I am a big fan of Penn State’s academics, where I attended graduate school. When “analytical” philosophy swept the nation’s universities in the early 1980s, displacing continental philosophy, Penn State had one of the few remaining departments teaching continental (translation: European philosophy). Leaving Vanderbilt where I had happily been an undergrad, I declined the offer from Yale’s philosophy department because I was told I would have to abandon continental for “real” philosophy. Instead of New Haven, I headed to State College. I studied with some of the top continental scholars in the world at Penn State and will be forever grateful for the opportunity to study Soren Kierkegaard and Friedrich Nietzsche in depth, whose writings have played pivotal roles in my law and religion scholarship and my understanding of the dynamic between religion and the culture.
When I then decided on a Master’s degree in fiction writing at Penn State, again I had first-rate professors, like the brilliant Paul West. There, in the English Department, Joe Paterno was a hero because his football program routinely funded major aspects of the English program. This was a remarkable marriage of academics and football, and I was proud of it.
Then when the Sandusky scandal hit, I had to give Penn State at least some credit for not dragging survivors through the scorched earth litigation tactics of too many institutions, hiring a respected outsider, Louis Freeh, to do an independent investigation, and for settling in a fair and relatively straightforward way with as many survivors as possible. No lawyer had a majority of the Sandusky cases and so no one knew what Penn State was doing with all cases, but it was common knowledge that Penn State wasn’t even raising the statute of limitations defense, which is now the mark of the Catholic bishops’ treatment of the victims.
Paterno Knew in the 1970s, Just Like the Bishops Knew Decades Ago
Now I am grateful to Penn State for quite a different reason: thank you, Penn State, for further teaching the public that the Catholic bishops do not own a patent on long-term ignoring and covering up child sex abuse. There were reasons to see parallels before now, as I discussed here, but the latest report tells us that Paterno and other coaches knew over a decade earlier than was originally reported. The bishops fight sex abuse victims in the state legislatures with self-righteous vehemence, and make the argument that statute of limitations reform “targets” them as though they are the only entity that has engaged in the cover up of serial pedophiles. The mighty Penn State puts the lie to their narcissism.
When the Sandusky scandal broke, it proved to the world that the issue of institution-based child sex abuse is a society-wide problem, not one isolated to particular institutions. There have been remarkable moments in the Penn State story, not the least of which is that Joe Paterno himself, before he died, said he didn’t do all he should have done. This was a contrite statement, and he deserves to be remembered for this moment of humanity. What do his “fans” say in response? Of course he did everything because he was Joe Pa! Joe Pa can’t be responsible for covering up for pedophiles!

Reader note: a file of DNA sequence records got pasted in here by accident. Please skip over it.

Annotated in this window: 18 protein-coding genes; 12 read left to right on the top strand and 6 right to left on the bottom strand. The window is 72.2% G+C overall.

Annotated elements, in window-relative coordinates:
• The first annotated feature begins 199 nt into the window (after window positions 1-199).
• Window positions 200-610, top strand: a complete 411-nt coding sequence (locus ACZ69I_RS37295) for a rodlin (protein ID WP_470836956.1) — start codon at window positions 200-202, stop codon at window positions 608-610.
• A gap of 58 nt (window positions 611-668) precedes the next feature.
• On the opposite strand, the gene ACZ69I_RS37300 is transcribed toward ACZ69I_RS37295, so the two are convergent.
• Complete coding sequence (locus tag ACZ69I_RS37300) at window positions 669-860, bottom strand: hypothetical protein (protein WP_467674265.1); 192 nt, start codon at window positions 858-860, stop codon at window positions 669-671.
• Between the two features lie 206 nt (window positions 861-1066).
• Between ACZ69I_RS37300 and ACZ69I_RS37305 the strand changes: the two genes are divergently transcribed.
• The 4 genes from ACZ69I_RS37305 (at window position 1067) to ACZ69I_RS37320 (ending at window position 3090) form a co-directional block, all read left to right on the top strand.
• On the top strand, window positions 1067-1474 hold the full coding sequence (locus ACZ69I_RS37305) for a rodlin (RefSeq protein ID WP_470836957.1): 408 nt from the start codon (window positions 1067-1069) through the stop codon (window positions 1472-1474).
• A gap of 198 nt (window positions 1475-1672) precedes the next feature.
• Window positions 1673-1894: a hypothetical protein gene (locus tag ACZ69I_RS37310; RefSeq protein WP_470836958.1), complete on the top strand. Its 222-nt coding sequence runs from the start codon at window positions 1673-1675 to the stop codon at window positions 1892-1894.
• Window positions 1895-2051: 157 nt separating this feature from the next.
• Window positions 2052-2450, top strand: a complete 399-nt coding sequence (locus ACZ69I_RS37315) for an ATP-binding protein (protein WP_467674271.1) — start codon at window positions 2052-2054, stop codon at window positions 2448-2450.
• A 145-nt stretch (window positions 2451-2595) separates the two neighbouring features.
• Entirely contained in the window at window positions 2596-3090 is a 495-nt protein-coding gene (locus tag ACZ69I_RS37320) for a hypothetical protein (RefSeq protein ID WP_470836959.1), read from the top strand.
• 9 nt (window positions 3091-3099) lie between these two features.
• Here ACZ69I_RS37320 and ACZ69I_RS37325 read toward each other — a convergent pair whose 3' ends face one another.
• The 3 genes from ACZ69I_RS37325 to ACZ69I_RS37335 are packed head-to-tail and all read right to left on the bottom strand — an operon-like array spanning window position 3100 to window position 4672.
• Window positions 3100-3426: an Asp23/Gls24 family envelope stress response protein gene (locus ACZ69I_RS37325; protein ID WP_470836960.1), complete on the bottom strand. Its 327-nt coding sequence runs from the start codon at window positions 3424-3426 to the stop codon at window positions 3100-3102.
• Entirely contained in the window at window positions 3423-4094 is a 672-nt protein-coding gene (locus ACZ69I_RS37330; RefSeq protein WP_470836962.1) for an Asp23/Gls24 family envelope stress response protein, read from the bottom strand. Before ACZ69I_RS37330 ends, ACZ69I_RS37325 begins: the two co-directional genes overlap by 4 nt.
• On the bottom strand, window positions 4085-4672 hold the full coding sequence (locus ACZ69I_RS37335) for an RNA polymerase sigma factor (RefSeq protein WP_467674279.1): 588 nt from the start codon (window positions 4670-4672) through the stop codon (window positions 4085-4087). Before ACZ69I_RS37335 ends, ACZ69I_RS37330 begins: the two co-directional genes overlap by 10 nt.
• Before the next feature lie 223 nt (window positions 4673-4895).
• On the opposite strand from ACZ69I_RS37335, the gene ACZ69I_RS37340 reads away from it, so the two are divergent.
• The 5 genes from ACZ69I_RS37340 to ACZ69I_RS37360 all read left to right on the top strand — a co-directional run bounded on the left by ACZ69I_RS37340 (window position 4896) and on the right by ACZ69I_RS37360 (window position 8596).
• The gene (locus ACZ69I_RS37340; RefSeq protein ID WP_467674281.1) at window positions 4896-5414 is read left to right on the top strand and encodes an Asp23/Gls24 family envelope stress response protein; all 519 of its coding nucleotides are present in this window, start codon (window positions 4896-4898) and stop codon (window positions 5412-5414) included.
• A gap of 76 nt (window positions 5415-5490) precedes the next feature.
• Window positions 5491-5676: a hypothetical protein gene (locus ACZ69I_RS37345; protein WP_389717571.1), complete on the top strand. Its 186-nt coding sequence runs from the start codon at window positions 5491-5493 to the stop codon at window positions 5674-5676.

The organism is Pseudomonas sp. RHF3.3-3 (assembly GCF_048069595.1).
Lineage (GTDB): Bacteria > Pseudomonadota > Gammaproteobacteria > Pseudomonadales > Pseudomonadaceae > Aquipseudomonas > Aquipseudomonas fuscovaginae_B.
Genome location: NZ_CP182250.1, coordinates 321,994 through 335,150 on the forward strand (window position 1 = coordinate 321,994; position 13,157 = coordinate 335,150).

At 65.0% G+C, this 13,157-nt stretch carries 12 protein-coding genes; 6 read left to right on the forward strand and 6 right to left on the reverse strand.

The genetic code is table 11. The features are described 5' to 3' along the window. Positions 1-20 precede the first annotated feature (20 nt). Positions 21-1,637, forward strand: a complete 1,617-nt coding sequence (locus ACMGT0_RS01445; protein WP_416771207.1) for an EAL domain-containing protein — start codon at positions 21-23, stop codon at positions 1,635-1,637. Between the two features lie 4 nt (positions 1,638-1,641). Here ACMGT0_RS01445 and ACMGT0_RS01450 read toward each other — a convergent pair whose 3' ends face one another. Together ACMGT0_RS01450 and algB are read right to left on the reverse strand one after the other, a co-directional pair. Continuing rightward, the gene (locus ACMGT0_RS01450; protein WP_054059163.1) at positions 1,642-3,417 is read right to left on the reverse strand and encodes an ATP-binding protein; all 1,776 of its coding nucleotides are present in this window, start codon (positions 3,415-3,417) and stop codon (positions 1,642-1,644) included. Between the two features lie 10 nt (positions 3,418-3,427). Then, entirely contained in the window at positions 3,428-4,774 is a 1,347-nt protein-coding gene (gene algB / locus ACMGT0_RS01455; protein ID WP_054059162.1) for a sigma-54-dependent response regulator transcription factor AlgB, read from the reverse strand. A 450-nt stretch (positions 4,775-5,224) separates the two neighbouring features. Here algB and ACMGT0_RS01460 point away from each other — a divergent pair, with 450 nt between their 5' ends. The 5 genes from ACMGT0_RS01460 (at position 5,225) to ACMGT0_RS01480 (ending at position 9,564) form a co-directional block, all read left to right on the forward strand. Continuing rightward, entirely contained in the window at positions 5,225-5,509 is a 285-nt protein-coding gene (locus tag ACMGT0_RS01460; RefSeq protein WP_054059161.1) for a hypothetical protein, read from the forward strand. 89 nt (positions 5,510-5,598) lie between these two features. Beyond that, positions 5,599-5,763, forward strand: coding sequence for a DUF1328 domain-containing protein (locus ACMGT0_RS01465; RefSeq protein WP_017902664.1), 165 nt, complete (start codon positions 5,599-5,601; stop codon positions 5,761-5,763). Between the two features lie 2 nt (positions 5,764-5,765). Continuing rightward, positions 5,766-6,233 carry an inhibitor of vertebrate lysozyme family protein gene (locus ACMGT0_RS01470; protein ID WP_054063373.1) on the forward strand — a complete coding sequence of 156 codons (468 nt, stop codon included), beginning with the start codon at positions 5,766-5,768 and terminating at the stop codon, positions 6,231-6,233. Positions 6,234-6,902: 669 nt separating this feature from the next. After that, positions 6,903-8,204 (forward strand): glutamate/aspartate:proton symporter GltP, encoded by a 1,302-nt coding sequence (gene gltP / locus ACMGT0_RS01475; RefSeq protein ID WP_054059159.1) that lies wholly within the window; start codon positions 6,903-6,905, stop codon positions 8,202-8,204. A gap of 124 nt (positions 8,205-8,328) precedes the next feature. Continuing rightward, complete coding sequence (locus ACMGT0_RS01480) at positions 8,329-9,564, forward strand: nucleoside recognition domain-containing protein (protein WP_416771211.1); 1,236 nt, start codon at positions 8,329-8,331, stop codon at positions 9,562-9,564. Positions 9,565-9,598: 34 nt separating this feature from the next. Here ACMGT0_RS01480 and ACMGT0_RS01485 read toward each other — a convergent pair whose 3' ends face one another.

These silly, mindless defenses echoed the earlier claims that the bishops “meant well” and that they were the real victims of the child predators. To state their early world view mathematically: the bishops = good guys, while the priest pedophiles = bad guys. Of course the more we learned, the more clearly wrong this dichotomy became. The guys perpetuating the abuse and granting leeway for suspected pedophiles to have access to more children also created the conditions for the abuse.
Now, we learn, as a result of the dispute between Penn State and its insurers, that it settled claims of abuse arising as early as 1971. This is well before the abuse dates previously disclosed. In the immortal words of Captain Renault: I’m shocked! Not that claims pre-date the 80s or even that they go back as far as 1971, but that they don’t go back to 1963 when Sandusky arrived on the Penn State campus to be a defensive coach.
Paterno’s dissemblers at the University and in his family declared in response to these new revelations that there was no “clear evidence” that Paterno knew. Really? How is it possible at this late date, scandal after scandal and post Spotlight, for them not to hear themselves? Knee-jerk denial does no one any good, particularly when we are dealing with a confirmed serial child predator. There is a thing called decency.
So let’s assume Paterno knew in the early 70s. Why would he have kept his knowledge about Sandusky quiet? Well, by the early 1970s, Sandusky had transformed Penn State football into Linebacker U and in 1973 they went undefeated. The program was clearly on the way to the very top, and with Sandusky as defensive coordinator Penn State would win national championships in 1982 and 1986. Paterno knew and chose to keep Sandusky. Why? Because it served his ends. And because children are dispensable, especially the ones in Sandusky’s Second Mile charity, which drew from a population of boys with troubled homes. This is precisely the same reason the bishops let children suffer and the same reason the Solebury School ignored a long history of abuse on its campus, not to mention Horace Mann, Poly Prep, the Boy Scouts, and on and on.
Penn State fans now have a new choice: continue to make Joe Pa a saint despite the facts, or help the survivors find justice by desisting with your empty defenses. Denial that will drag down Penn State even farther or justice for the kids that suffered? To quote Kierkegaard, it is “Either/Or.”